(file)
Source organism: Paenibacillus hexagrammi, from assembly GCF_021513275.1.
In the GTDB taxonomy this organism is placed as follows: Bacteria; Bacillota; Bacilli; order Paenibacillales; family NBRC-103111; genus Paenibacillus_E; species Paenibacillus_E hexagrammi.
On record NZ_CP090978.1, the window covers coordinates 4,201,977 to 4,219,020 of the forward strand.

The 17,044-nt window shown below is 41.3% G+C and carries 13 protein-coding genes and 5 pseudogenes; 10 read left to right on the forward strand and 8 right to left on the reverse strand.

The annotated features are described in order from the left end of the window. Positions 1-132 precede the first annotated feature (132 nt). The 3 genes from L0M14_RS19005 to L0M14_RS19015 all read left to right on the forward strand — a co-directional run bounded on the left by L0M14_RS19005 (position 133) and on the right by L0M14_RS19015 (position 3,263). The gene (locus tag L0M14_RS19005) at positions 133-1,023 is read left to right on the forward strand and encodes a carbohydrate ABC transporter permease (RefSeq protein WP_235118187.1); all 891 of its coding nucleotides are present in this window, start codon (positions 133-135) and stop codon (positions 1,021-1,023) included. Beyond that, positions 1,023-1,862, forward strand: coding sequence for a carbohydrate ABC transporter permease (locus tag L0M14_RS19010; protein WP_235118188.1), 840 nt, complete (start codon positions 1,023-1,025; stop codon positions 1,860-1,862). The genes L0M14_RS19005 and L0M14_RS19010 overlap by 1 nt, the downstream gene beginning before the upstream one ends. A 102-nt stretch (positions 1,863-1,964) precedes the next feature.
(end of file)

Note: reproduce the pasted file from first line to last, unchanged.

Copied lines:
Source organism: Paenibacillus hexagrammi, from assembly GCF_021513275.1.
In the GTDB taxonomy this organism is placed as follows: Bacteria; Bacillota; Bacilli; order Paenibacillales; family NBRC-103111; genus Paenibacillus_E; species Paenibacillus_E hexagrammi.
On record NZ_CP090978.1, the window covers coordinates 4,201,977 to 4,219,020 of the forward strand.

The 17,044-nt window shown below is 41.3% G+C and carries 13 protein-coding genes and 5 pseudogenes; 10 read left to right on the forward strand and 8 right to left on the reverse strand.

The annotated features are described in order from the left end of the window. Positions 1-132 precede the first annotated feature (132 nt). The 3 genes from L0M14_RS19005 to L0M14_RS19015 all read left to right on the forward strand — a co-directional run bounded on the left by L0M14_RS19005 (position 133) and on the right by L0M14_RS19015 (position 3,263). The gene (locus tag L0M14_RS19005) at positions 133-1,023 is read left to right on the forward strand and encodes a carbohydrate ABC transporter permease (RefSeq protein WP_235118187.1); all 891 of its coding nucleotides are present in this window, start codon (positions 133-135) and stop codon (positions 1,021-1,023) included. Beyond that, positions 1,023-1,862, forward strand: coding sequence for a carbohydrate ABC transporter permease (locus tag L0M14_RS19010; protein WP_235118188.1), 840 nt, complete (start codon positions 1,023-1,025; stop codon positions 1,860-1,862). The genes L0M14_RS19005 and L0M14_RS19010 overlap by 1 nt, the downstream gene beginning before the upstream one ends. A 102-nt stretch (positions 1,863-1,964) precedes the next feature.